The themes of the second half of Exodus bear this out, I think, especially in the way that they allude back to the pattern of creation. God created the world in six days and rested on the seventh, so Israel too must enjoy rest in its labours. The creation of the tabernacle follows a seven day creation pattern, culminating in the enjoyment of rest and the presence of God in Israel's midst—Israel enters into God's pattern of creation and, through that, shares in his rest. The book of Exodus begins with Israel building palaces for Pharaoh without rest: the book of Exodus ends with Israel building a palace for YHWH, in which God rests and invites his servants into fellowship with him.

  7. Thanks, Alastair. I guess the question then becomes: What happens next? Fast forward to Solomon. Following the trajectory of the construction of the swanky tabernacle in Exodus 35ff., talk about a "a palace for YHWH"! Brueggemann:

    "As is well known ... Solomon devoted great energy to the temple, a standard royal enterprise that is laden with dynastic ideology underscoring the ostensible piety of the king, and which provides public evidence of divine commitment to the royal dynasty. The temple, of course, is opulent in its appointment. Its three-chambered design, moreover, witnesses to a hierarchical ordering of social power ... The three-chambered arrangement, a standard in royally operated temples, created a system of graded holiness that, given the centrality of the cult, embodied gradations of social power and social wealth -- that is, an ideological stratification of social worth.The architecture of the city attests to what is to be valued and who is to be consigned to the margins of whatever wealth their guarantees may be offered."

    Moreover, Solomon's "state apparatus of building, trade, military, and tax policy all depended upon cheap labor -- or more properly, forced labor whereby men are conscripted to serve the aims of the regime even when that course violated their own vested interest." No wonder, then, that "Solomon is remembered as having policies that replicated and imitated those of Pharaoh in ancient days."

    Now fast forward to Herod's magnificent Second Temple (all 12 football pitches of it): same old same old.

    My point is that we must not only contrast the exploitation of labour (in the context of pharaonic economies, ancient and contemporary, whose raison d'être is to increase and protect the wealth and power of the affluent) with the dignity of work, we must also apply a hermeneutics of suspicion to worship itself which, ideologically, may be more in the service of Mammon (and his child Injustice) and Mars (and his child Patriotism) than YHWH. Thus, at least, the prophetic tradition, from Amos to Jesus.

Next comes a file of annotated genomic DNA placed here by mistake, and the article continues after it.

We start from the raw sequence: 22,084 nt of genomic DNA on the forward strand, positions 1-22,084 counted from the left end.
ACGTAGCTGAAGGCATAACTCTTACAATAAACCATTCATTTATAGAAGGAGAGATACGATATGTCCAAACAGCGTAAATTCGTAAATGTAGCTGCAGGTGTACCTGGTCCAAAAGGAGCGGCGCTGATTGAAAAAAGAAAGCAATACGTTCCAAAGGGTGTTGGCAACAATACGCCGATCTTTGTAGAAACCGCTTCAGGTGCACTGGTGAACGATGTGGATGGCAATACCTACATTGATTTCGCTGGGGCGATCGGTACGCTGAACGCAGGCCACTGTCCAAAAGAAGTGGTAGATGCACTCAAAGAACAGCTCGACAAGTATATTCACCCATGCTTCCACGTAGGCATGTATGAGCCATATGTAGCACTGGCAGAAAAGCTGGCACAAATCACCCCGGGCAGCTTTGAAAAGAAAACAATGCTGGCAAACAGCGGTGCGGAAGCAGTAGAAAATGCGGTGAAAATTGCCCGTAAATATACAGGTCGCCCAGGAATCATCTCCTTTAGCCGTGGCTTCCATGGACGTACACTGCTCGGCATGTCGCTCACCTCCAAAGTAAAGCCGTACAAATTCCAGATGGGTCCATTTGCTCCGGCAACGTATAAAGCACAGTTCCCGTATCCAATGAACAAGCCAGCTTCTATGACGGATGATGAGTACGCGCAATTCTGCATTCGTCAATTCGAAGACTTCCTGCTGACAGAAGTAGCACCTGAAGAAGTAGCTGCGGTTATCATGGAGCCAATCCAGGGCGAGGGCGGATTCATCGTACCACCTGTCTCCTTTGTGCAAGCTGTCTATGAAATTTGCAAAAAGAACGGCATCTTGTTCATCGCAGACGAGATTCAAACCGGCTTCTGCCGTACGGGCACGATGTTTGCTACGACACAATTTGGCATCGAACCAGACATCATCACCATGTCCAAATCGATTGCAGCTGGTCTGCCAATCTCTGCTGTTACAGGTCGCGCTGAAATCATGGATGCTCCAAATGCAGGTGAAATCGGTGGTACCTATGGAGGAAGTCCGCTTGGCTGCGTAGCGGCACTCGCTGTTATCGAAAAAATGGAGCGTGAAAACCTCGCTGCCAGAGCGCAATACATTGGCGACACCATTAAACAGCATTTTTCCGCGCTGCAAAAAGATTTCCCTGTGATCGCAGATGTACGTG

8. Kim,
    If you get a chance and see this, would you list the title of the Brueggemann book or essay you quote above? Also, thank you too for the point you raise about applying a hermeneutics of suspicion to worship and ideologies of worship.

  9. Sure thing: Mandate to Difference: An Invitation to the Contemporary Church (Louisville/London: Westminster Press, 2007).

  10. Thanks, Kim.

    I have always felt that Brueggemann's hand slips at this point, so covering the text with the (necessary) seasoning of suspicion that the fundamental flavour of the narrative is quite disguised.

    Within the biblical text, Solomon's Temple is fundamentally seen as a good thing, an expression of God's presence among and blessing upon his people and certainly not simply some architectural establishment of dynastic ideology (although it is alloyed with that in various ways). The temple is associated with the 'rest' of peace and national prosperity that the Kingdom enjoys in Solomon's reign. It brings Gentile figures into the frame, not just as Israel's antagonists, but as his allies. However, Brueggemann is justified to challenge the idealization of Solomon and his temple by bringing in elements of suspicion. Indeed, the text does the same (and not just the prophetic critiques, but the more immediate historical accounts).

    The Deuteronomic ideal of kingship (Deuteronomy 17:14-20) is in the background of the text, as is Samuel's indictment upon the people and his warnings concerning the behaviour of the king in 1 Samuel 8. Solomon's dynasty is shown to be torn between two models of kingship—the Deuteronomic model (which Solomon expresses in his choice of wisdom for wise rule as God's servant over God's people, rather than riches, military dominance, long life, and majesty in 1 Kings 3) and the Pharaonic model of the nations (which is seen in Solomon's turn to Egypt and the many echoes of Pharaoh in the narrative). The text holds Solomon up for criticism on these fronts, not least for the 'heavy yoke' that he placed upon the people, a Pharaonic yoke that ultimately broke the back of the united Kingdom (1 Kings 12:1-24). Within this context, Solomon's Temple is never exempted from the ambiguity surrounding his kingdom more generally.

    I don't think that we should fast forward from Solomon's Temple to Herod's Temple. Rather, we should reflect upon the rebuilding of the Temple and the walls of Jerusalem under Ezra and Nehemiah. Like the tabernacle, the popular character of these building projects is emphasized in the text (e.g. Ezra 2:68-70; Nehemiah 3): the Temple and Jerusalem's walls are principally constructed from freely given gifts and volunteer labour—God's house is built from his people's hearts. The prophets Haggai and Zechariah present the new temple, despite its diminished appearance, as more glorious than the Temple of Solomon that preceded it.

    The later Second Temple of Herod is not presented in so favourable a light. Rather, it is the model of the tabernacle and rebuilding of the temple after exile that provide the primary models for the construction of the Church as the temple of the Holy Spirit.

  11. As one deploys Sabbath to seize territory in the spiritual world, the reflexive beast tries to take a bite out of ones material world. As Jesus indicated earlier, oddly the deployments of an anti-tribute attitude inherent in the Day of Rest and other spiritual disciplines amount to violent seizure of the Kingdom.